I have a server on the internet with an ssh server. I try to configure the ssh (by editing the /etc/ssh/sshd_config file) After editing I have to restart the ssh. But once I made a typo/syntax error in the file and the ssh server didn't start. I cannot change back because there is no connection to machine.

Is there any way to give a backup config file (which automatically picked on error) or any other way to prevent lock out myself from the server?

The only way that I have found is to connect via FTP, and edit the file, but simple FTP is not secure, and SFTP uses ssh, so this is only an insecure solution.

2 Answers 2


There is no need for a fallback configuration if you test your configuration properly, i.e.

  1. Be connected to the system via SSH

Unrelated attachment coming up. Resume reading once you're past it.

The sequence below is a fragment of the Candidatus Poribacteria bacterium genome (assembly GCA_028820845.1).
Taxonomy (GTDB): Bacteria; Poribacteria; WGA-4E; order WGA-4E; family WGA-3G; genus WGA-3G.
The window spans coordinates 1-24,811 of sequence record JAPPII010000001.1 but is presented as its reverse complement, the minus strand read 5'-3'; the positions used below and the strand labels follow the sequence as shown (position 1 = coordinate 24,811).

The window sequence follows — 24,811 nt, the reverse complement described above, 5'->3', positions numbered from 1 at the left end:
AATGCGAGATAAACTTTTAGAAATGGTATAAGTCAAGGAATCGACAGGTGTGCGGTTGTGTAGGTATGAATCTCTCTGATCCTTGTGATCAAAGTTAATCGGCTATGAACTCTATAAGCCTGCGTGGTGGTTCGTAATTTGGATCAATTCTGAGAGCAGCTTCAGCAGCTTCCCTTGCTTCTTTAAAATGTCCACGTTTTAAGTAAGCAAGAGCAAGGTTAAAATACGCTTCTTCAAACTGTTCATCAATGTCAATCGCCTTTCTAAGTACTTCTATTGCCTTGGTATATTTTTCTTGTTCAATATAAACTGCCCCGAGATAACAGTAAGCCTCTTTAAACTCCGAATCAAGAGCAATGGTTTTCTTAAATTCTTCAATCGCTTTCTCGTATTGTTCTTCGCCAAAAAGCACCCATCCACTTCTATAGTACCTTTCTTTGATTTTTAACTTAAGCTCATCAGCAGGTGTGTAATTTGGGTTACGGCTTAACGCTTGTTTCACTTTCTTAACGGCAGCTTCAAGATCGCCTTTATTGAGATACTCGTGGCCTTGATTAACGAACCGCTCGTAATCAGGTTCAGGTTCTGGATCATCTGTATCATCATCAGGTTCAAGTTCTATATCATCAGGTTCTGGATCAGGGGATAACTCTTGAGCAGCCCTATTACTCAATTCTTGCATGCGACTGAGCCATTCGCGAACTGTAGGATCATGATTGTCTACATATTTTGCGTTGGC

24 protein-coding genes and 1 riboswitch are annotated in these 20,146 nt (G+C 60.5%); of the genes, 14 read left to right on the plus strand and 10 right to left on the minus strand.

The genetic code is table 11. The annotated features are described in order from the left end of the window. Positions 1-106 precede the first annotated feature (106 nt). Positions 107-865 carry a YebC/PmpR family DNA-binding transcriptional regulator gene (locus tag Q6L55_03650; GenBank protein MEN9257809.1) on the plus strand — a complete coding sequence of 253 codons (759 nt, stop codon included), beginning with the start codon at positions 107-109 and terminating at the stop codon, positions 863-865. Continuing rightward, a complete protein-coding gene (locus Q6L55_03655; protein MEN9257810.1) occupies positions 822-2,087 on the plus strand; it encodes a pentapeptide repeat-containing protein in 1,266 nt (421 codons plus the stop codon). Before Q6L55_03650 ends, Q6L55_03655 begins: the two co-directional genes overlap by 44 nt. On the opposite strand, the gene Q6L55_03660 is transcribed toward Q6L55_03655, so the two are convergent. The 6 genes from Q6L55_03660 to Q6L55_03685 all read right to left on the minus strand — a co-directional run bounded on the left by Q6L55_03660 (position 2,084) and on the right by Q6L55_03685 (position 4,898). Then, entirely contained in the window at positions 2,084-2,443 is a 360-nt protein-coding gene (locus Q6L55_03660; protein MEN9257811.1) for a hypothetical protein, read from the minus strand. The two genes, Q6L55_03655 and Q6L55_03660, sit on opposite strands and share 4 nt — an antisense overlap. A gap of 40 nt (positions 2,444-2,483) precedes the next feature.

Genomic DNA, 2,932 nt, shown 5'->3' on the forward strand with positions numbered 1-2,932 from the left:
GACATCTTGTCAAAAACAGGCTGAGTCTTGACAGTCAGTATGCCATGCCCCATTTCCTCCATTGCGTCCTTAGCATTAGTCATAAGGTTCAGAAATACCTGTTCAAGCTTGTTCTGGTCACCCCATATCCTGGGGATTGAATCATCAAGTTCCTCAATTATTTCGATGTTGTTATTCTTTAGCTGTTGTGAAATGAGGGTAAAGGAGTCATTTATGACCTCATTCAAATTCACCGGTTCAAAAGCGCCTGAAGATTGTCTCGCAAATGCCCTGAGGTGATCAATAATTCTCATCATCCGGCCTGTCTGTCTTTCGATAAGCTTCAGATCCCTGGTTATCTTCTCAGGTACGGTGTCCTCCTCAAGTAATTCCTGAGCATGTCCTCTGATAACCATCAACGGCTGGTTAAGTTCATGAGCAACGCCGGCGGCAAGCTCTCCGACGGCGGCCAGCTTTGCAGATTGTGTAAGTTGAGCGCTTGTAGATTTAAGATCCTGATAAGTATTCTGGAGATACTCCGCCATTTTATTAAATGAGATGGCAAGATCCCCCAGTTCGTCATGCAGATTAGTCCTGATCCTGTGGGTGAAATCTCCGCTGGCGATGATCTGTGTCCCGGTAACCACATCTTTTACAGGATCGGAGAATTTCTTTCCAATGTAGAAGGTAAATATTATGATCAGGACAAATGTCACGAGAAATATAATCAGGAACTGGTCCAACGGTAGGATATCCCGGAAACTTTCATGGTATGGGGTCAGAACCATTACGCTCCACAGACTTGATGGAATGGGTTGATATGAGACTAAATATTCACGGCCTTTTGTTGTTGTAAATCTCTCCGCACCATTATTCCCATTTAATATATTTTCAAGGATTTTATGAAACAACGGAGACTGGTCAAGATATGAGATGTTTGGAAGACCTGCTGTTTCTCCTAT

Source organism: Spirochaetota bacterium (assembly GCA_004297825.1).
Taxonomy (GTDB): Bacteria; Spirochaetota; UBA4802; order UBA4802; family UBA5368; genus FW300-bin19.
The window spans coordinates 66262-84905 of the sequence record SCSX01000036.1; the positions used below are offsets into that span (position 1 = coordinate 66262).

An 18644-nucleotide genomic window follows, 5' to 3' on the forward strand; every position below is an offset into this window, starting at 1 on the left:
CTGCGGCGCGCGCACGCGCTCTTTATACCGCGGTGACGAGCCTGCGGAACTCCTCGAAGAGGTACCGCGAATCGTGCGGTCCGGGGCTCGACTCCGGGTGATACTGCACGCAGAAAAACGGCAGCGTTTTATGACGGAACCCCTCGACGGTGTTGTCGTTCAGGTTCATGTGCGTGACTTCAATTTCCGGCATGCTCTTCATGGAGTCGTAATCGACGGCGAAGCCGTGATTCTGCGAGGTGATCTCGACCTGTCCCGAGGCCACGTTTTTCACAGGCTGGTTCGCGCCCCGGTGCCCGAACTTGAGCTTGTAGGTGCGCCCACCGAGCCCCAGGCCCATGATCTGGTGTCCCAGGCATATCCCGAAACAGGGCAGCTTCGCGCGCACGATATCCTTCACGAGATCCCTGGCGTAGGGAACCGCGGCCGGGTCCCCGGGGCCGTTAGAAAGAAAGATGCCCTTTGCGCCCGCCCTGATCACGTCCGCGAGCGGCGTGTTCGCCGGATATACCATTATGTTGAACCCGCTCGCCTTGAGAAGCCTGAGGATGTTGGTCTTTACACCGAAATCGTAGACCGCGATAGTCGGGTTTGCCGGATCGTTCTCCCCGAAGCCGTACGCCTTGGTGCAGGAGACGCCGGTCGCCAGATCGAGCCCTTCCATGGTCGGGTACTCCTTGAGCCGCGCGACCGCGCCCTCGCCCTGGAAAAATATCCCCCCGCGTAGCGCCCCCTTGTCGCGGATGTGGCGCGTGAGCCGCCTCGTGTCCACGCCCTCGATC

2. Change the configuration of the SSH server.
  3. Test the configuration using the -t or -T option of sshd.
  4. Restart the sshd while still being connected. This will not close the current connection.
  5. Try to create a second connection to the server. If this fails you still have the active first connection to reinstall and test the previous configuration.
screen -x
cd /etc/ssh
cp sshd_config sshd_config_orig
vim sshd_config
sshd -t
systemctl restart sshd; mv sshd_config sshd_config_attempt; mv sshd_config_orig sshd_config

Then stay connected, but open a new terminal and use a fresh new ssh client to test a new connection.

If you're satisfied that its working properly:

rm sshd_config; mv sshd_config_attempt sshd_config

If you're not satisfied that it's working properly:

systemctl restart sshd

If by some freak accident you lost connection during this test, reboot the remote server with ipmi or hypervisor control, and it will boot back up with the old known working config.

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